Creative destruction of the currency

Creative destruction of the currency

Cryptocurrencies are back in the news. But in a different way. And this time, the consequences for you could be severe.

I no longer believe you can ignore cryptocurrencies, even if you wanted to.

Let me explain why. And no, this isn’t going to be all about cryptos themselves. It’s going to be about the consequences of cryptos. The fallout in all financial markets. For you and your money, whether you invest in them or not.

But why am I warning you now?

Facebook is preparing its Libra cryptocurrency. Japan’s version of Whatsapp has approval to create its own. And there are countless more in the works.

What distinguishes the new crop of cryptos is they are more useful. More convenient, safe, cheap, stable and fast. Than what? Than the likes of bitcoin for starters. But here’s the key:

What if cryptocurrencies become better than our Aussie dollars?

Or should I be asking when it’ll happen?

You can no longer ignore the cryptocurrency threat

My desk-mate here in London, Boaz Shoshan, put it like this: “The pound will go the way of the post office. They’re all over the place, but nobody really uses them anymore.”

Imagine if you owned shares in the post office. They would’ve performed rather badly over the last few decades.

Well, you hold Aussie dollars, right? And probably Aussie dollar denominated investments like bonds.

If cryptocurrencies begin to feature in everyday use, what will they do to the value of our normal money? What will they do to the demand for government bonds, which are denominated in fiat currencies like dollars?

If people use dollars less and less, increasingly switching to cryptos, the value of your investments and money could crash.

This isn’t some abstract idea. It’s what happens, historically speaking.

Economists call it “creative destruction”. When a new and improved technology comes along, it doesn’t just create a new industry. It also destroys an old one.

When it comes to cryptocurrencies, the banking system, the value of money and the value of bonds are on the list of things set for destruction.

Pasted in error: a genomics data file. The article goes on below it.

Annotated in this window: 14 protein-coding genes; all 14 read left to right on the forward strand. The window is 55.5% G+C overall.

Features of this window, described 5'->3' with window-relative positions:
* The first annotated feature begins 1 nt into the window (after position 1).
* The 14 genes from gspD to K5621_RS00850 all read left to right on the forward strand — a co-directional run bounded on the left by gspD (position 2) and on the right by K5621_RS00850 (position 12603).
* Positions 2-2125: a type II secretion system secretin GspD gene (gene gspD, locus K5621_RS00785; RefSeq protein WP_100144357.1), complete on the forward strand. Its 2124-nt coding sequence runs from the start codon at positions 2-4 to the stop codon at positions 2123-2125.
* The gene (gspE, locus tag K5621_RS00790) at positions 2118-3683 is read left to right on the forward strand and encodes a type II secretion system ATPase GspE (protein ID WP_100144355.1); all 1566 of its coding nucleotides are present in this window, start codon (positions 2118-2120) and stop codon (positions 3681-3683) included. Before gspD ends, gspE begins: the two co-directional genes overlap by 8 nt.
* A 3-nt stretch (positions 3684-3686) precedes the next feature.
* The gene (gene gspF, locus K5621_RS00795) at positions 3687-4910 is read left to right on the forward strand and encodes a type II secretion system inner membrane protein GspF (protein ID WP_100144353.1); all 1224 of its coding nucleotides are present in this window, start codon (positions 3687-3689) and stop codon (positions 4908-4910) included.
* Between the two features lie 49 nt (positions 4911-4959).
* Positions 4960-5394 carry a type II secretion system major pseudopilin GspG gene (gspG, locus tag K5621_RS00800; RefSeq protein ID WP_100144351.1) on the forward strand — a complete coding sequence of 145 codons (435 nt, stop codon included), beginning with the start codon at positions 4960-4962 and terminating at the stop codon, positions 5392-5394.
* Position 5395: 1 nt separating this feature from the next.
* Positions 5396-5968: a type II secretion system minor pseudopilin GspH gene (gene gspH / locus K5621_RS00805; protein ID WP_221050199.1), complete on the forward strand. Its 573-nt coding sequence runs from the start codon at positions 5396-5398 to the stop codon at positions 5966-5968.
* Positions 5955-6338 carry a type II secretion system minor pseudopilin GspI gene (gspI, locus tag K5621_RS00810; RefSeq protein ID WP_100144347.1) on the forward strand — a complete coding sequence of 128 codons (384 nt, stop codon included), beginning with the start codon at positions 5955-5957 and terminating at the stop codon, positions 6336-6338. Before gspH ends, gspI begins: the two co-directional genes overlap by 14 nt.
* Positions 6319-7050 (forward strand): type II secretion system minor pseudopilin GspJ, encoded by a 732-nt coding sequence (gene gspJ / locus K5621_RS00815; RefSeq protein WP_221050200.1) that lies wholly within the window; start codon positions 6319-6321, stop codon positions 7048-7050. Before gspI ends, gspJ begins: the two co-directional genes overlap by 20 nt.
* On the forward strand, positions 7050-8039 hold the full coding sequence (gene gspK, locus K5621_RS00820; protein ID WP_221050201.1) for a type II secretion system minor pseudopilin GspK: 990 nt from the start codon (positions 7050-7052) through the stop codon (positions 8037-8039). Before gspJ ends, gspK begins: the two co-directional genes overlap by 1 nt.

Then there’s Gresham’s Law. The idea that people will hold on to cryptocurrencies and spend/dump their Aussie dollars and investments. Which will destroy the value of our currency and investments.

But could cryptos really feature in day to day spending? Are they a viable alternative to money?

They certainly aren’t yet. But think about how long it took the printing press, steam engine and internet to have an impact. Decades. And cryptos are on the move, fast.

The Aussie dollar is doomed

For some reason, it’s the price of the big cryptocurrencies that get all the media attention. But perhaps it’s their viability and usability that you should be watching.

At some point, cryptocurrencies will begin to compete with dollars. I think that’s what’s changing in the latest round of cryptocurrency innovation. Companies that allow you to actually easily use the crypto they issue are popping up.

Like I said, this is what happens, historically speaking. Both recently, with cryptocurrencies being used in places like Venezuela and China. And going back centuries, where people would switch to foreign currencies or precious metals if their government undermined the financial system with QE.

Still not convinced? Here it is, front page news at Bloomberg on Tuesday:

A cryptocurrency to rival the US dollar? Is it possible? The politicians are taking it seriously enough to panic about it. The same Bloomberg article mentions several responses, including this one:

French Finance Minister Bruno Le Maire said Libra shouldn’t be seen as a replacement for traditional currencies and called on the Group of Seven central bank governors to prepare a report on the project for their July meeting.

“It is out of question’’ that Libra “become a sovereign currency,’’ Le Maire said in an interview on Europe 1 radio. “It can’t and it must not happen.”

Competing currencies mean evolution and extinction  

Only weeks ago, the same French Finance Minister announced he’d plough 4.5 billion euros of government money into cryptos and related research. "We are pioneers" he told an audience. Now he’s trying to stop innovation… because he realised what it means for the euro and the financial system.

The trouble is, cryptocurrencies are hard for the government to control. That’s why they boomed in places like China and Venezuela in the first place.

In coming years, you’re going to face a rather interesting choice. You’ll have to pick a side. Who do you trust more with your money? Cryptocurrencies, or governments and their banking systems?

If you think that’s an easy choice, you’re simply wrong. Cryptocurrencies are yet to change the game. And governments will respond with crackdowns. Hopefully the finance and banking industry will respond with some improvements too.

We’re seeing the beginning of a conflict between governments and technology. The prize is the financial system itself. And you could be the collateral damage.

Until next time,

Nick Hubble Signature

Nick Hubble,
For The Daily Reckoning Australia